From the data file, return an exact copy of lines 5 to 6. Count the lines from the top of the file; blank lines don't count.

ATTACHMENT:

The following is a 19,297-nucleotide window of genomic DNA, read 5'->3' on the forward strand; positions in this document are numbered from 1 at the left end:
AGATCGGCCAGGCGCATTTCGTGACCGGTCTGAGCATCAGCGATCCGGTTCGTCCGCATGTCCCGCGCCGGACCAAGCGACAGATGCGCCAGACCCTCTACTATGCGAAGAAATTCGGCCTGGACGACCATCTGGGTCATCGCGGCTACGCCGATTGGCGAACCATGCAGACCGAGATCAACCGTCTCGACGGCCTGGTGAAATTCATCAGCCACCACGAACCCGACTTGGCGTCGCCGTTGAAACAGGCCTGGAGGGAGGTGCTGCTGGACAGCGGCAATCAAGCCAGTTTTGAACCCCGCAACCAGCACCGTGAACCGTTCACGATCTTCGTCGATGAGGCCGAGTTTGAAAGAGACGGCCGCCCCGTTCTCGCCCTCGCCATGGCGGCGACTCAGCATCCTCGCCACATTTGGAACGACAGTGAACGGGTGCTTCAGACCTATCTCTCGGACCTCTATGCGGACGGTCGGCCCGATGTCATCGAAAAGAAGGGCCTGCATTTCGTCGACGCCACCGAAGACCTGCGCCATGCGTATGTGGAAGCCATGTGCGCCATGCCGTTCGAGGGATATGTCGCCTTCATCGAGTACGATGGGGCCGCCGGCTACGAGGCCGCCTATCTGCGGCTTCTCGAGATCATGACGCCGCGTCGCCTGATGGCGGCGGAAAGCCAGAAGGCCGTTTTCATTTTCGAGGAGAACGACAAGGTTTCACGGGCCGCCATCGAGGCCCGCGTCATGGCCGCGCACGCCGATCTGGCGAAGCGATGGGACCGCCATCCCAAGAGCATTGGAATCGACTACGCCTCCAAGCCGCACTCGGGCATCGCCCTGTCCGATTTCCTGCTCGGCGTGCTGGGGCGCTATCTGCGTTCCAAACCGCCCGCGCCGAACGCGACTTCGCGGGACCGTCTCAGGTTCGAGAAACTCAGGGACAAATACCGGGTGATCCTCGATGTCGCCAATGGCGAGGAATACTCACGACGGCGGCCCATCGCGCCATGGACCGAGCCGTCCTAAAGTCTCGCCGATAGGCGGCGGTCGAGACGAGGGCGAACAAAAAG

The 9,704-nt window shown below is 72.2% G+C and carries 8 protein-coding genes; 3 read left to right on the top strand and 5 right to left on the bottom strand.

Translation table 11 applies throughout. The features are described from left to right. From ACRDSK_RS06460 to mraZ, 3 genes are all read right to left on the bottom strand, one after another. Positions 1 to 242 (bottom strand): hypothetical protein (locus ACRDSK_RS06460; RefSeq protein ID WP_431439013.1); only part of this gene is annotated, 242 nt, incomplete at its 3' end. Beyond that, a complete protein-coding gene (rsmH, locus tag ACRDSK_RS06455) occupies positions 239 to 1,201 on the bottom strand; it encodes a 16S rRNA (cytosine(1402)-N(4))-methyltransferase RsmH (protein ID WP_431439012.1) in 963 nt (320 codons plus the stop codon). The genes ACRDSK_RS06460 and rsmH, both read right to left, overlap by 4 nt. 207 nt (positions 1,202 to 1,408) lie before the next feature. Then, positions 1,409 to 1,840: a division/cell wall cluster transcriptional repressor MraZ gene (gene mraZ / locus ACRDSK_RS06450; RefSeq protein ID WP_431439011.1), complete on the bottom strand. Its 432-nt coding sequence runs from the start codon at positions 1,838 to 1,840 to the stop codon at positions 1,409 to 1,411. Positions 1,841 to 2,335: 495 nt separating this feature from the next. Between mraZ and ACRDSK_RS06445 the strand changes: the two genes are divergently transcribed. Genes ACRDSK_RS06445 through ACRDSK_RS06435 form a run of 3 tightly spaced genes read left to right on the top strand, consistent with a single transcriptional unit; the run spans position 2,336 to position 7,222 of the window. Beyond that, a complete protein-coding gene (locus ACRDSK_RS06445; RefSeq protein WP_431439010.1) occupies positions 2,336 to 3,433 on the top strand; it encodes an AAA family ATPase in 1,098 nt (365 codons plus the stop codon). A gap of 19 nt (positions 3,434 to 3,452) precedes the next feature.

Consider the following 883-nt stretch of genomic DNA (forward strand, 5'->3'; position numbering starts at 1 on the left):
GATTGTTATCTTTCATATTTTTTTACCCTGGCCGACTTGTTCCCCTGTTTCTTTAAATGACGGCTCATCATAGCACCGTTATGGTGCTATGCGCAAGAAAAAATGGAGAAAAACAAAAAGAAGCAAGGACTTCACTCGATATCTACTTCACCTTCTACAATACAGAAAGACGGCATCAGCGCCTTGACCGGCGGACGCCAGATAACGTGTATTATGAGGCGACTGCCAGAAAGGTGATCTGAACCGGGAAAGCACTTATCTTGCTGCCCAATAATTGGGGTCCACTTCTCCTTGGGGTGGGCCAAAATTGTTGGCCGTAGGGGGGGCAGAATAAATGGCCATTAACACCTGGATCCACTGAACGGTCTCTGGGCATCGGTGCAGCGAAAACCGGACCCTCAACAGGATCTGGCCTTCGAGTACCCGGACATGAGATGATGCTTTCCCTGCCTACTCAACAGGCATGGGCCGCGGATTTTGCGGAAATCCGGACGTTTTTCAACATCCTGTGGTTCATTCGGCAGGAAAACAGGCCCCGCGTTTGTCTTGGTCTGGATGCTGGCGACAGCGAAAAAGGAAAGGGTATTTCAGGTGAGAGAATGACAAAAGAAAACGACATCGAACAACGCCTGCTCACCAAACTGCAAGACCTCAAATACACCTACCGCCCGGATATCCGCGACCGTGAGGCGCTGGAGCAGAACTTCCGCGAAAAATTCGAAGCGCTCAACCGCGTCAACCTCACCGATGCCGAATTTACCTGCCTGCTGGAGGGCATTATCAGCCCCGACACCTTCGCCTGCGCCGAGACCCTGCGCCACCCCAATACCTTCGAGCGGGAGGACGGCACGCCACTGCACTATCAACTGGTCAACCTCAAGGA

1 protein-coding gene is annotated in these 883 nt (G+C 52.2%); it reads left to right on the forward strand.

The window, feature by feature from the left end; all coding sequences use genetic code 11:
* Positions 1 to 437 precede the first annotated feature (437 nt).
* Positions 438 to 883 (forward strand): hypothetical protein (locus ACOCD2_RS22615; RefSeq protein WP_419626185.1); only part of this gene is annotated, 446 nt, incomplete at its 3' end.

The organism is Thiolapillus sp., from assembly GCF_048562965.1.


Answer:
Consider the following 883-nt stretch of genomic DNA (forward strand, 5'->3'; position numbering starts at 1 on the left):
GATTGTTATCTTTCATATTTTTTTACCCTGGCCGACTTGTTCCCCTGTTTCTTTAAATGACGGCTCATCATAGCACCGTTATGGTGCTATGCGCAAGAAAAAATGGAGAAAAACAAAAAGAAGCAAGGACTTCACTCGATATCTACTTCACCTTCTACAATACAGAAAGACGGCATCAGCGCCTTGACCGGCGGACGCCAGATAACGTGTATTATGAGGCGACTGCCAGAAAGGTGATCTGAACCGGGAAAGCACTTATCTTGCTGCCCAATAATTGGGGTCCACTTCTCCTTGGGGTGGGCCAAAATTGTTGGCCGTAGGGGGGGCAGAATAAATGGCCATTAACACCTGGATCCACTGAACGGTCTCTGGGCATCGGTGCAGCGAAAACCGGACCCTCAACAGGATCTGGCCTTCGAGTACCCGGACATGAGATGATGCTTTCCCTGCCTACTCAACAGGCATGGGCCGCGGATTTTGCGGAAATCCGGACGTTTTTCAACATCCTGTGGTTCATTCGGCAGGAAAACAGGCCCCGCGTTTGTCTTGGTCTGGATGCTGGCGACAGCGAAAAAGGAAAGGGTATTTCAGGTGAGAGAATGACAAAAGAAAACGACATCGAACAACGCCTGCTCACCAAACTGCAAGACCTCAAATACACCTACCGCCCGGATATCCGCGACCGTGAGGCGCTGGAGCAGAACTTCCGCGAAAAATTCGAAGCGCTCAACCGCGTCAACCTCACCGATGCCGAATTTACCTGCCTGCTGGAGGGCATTATCAGCCCCGACACCTTCGCCTGCGCCGAGACCCTGCGCCACCCCAATACCTTCGAGCGGGAGGACGGCACGCCACTGCACTATCAACTGGTCAACCTCAAGGA